“Put your trust in God, my boys, and keep your powder dry!” This maxim for soldiers in battle is attributed to Oliver Cromwell but according to Wikipedia is from an 1834 poem by William Blacker. Yes, soldiers should pray (and most do) but they should also do what soldiers are supposed to do.
Working hard without much praying reveals our lack of faith. Praying hard without putting forth much effort exposes our laziness. I’ve erred both ways. As a preacher I’ve known times where I’ve realized I stood before the congregation to preach without giving the situation as much prayer as I should have. There’s been other times I’ve prayed real hard because I hadn’t worked on the sermon real hard!
It’s not a matter of balancing prayer and our own personal effort. It’s a matter of going all out with both, praying as if it all depends on God and working as if it all depends on us.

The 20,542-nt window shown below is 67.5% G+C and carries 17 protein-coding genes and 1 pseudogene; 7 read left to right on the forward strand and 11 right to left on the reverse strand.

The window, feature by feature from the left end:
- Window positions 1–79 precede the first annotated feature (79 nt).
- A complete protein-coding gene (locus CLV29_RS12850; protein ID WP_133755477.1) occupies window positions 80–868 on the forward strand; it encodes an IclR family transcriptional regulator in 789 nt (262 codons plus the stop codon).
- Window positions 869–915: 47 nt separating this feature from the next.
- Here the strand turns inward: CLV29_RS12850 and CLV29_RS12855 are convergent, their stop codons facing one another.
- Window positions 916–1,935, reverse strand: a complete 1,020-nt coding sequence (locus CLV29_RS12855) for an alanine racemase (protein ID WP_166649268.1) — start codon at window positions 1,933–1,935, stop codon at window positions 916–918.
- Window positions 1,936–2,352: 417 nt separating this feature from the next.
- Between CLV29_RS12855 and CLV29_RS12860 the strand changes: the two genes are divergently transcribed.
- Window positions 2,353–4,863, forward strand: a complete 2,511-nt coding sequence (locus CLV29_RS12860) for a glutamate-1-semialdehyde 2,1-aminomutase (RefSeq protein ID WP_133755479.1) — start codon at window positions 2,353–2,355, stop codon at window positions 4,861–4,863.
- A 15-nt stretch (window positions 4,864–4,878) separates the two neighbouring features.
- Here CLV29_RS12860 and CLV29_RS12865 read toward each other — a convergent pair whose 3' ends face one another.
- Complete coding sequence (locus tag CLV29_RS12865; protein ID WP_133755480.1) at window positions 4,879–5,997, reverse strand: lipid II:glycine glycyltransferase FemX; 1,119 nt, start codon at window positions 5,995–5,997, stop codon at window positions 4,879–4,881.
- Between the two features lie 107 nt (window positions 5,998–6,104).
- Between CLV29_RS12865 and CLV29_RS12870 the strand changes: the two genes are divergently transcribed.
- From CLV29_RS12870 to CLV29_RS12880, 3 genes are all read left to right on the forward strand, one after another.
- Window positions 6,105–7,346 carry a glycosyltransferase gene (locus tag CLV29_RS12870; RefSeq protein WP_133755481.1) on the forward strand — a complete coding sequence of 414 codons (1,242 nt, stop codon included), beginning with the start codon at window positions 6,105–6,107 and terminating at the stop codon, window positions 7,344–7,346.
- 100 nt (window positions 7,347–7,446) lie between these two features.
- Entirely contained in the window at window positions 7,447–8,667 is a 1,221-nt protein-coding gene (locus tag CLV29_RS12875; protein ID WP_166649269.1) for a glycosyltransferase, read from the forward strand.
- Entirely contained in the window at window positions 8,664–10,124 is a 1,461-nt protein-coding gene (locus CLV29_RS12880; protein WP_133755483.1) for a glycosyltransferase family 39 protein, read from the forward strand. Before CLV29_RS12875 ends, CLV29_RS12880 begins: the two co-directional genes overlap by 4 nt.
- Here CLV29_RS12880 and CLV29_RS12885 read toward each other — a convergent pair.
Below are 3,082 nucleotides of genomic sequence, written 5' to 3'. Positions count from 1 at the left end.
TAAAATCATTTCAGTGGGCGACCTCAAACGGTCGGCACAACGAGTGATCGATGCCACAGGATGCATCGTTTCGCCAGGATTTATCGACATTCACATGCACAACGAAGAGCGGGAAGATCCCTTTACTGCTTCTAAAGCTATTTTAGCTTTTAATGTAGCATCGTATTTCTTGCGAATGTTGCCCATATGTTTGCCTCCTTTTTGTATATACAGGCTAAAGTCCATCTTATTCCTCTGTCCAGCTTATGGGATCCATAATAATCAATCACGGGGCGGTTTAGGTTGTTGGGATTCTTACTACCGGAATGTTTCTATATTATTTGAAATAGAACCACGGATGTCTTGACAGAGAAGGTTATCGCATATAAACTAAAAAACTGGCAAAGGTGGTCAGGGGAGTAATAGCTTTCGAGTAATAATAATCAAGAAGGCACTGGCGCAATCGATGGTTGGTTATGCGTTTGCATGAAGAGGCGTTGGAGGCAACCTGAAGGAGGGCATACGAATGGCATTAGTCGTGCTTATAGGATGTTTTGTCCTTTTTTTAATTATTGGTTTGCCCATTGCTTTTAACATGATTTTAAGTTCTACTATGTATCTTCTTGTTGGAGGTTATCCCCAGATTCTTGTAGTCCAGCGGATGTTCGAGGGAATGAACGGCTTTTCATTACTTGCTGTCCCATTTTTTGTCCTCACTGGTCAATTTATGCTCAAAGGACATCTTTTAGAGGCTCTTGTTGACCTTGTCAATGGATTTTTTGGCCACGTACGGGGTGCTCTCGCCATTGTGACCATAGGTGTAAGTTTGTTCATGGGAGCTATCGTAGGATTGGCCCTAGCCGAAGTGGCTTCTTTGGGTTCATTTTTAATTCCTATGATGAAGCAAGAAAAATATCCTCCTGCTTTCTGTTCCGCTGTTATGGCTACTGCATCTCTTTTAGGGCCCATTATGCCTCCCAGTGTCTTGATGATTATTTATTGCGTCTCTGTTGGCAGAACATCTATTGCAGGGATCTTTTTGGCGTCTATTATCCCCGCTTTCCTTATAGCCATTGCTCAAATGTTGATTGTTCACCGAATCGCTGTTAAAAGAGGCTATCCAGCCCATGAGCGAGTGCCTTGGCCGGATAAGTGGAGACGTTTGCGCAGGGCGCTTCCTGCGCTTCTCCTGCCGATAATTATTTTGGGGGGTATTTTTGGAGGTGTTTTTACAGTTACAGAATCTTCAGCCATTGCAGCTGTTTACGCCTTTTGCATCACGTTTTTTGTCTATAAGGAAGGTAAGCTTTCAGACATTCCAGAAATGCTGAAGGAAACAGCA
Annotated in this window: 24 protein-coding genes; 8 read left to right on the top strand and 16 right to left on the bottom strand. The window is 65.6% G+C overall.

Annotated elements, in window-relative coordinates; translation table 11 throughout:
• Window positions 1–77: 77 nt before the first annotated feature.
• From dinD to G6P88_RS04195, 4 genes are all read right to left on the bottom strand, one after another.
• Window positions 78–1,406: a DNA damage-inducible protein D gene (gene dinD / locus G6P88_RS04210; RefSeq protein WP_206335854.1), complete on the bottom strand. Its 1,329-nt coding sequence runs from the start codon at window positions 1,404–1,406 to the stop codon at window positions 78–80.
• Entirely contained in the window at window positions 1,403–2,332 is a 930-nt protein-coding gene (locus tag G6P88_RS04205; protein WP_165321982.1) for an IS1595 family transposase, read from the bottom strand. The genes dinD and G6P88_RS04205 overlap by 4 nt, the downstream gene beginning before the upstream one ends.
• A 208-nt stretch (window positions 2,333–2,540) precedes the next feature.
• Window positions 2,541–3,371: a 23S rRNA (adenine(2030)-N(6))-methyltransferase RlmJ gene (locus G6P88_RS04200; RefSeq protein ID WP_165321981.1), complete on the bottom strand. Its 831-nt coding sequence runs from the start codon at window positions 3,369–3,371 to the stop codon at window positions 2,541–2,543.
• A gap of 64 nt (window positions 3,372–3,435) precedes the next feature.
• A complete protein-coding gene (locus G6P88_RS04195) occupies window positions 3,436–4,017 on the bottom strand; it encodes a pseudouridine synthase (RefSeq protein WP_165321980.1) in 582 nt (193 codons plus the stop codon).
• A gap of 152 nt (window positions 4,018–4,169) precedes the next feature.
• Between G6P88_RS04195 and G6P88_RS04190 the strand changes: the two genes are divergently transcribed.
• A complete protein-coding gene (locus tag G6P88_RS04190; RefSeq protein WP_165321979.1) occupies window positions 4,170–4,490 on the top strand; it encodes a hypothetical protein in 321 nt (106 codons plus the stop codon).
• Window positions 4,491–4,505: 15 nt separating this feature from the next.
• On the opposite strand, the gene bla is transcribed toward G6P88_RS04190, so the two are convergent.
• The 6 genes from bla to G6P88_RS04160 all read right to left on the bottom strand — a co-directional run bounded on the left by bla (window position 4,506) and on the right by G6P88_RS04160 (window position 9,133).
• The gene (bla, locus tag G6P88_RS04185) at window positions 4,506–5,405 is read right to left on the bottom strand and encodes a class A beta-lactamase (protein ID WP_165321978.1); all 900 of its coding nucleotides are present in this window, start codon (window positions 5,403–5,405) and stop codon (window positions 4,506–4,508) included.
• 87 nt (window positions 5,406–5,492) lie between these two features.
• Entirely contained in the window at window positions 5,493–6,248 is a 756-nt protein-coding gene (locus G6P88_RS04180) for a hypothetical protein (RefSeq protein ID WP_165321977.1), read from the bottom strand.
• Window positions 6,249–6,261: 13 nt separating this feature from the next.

Oswald Chambers wrote that we should establish “the habit of recognizing God’s provision for us.” Along with this habit we should establish the habit of making a good effort.
We’re to both trust and try, trust in the Lord and try ourselves. It’s like walking; it’s best if you use both legs. A step of faith is also a step of putting forth effort; it’s the only way you can take a step of faith.
“Trust in the Lord and do good…” (Psalm 37:3)